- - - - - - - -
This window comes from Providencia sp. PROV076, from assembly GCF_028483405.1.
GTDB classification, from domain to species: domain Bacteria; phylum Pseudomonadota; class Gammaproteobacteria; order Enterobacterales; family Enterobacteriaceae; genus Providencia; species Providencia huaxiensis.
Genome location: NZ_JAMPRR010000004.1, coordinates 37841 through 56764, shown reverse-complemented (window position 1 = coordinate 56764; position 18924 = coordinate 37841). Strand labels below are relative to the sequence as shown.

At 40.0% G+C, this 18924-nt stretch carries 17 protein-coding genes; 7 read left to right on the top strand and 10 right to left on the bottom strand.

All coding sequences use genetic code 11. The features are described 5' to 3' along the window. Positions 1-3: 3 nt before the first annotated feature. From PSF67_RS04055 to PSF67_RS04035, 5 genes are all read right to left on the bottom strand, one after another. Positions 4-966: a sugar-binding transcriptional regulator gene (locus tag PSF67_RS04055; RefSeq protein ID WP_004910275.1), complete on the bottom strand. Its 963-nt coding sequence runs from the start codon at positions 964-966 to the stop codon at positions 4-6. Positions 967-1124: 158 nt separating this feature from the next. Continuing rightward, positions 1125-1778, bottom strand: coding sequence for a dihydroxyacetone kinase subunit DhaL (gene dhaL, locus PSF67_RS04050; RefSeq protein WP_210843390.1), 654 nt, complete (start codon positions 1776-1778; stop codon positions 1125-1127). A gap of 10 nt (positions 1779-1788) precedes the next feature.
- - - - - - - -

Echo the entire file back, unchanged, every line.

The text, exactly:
This window comes from Providencia sp. PROV076, from assembly GCF_028483405.1.
GTDB classification, from domain to species: domain Bacteria; phylum Pseudomonadota; class Gammaproteobacteria; order Enterobacterales; family Enterobacteriaceae; genus Providencia; species Providencia huaxiensis.
Genome location: NZ_JAMPRR010000004.1, coordinates 37841 through 56764, shown reverse-complemented (window position 1 = coordinate 56764; position 18924 = coordinate 37841). Strand labels below are relative to the sequence as shown.

At 40.0% G+C, this 18924-nt stretch carries 17 protein-coding genes; 7 read left to right on the top strand and 10 right to left on the bottom strand.

All coding sequences use genetic code 11. The features are described 5' to 3' along the window. Positions 1-3: 3 nt before the first annotated feature. From PSF67_RS04055 to PSF67_RS04035, 5 genes are all read right to left on the bottom strand, one after another. Positions 4-966: a sugar-binding transcriptional regulator gene (locus tag PSF67_RS04055; RefSeq protein ID WP_004910275.1), complete on the bottom strand. Its 963-nt coding sequence runs from the start codon at positions 964-966 to the stop codon at positions 4-6. Positions 967-1124: 158 nt separating this feature from the next. Continuing rightward, positions 1125-1778, bottom strand: coding sequence for a dihydroxyacetone kinase subunit DhaL (gene dhaL, locus PSF67_RS04050; RefSeq protein WP_210843390.1), 654 nt, complete (start codon positions 1776-1778; stop codon positions 1125-1127). A gap of 10 nt (positions 1779-1788) precedes the next feature.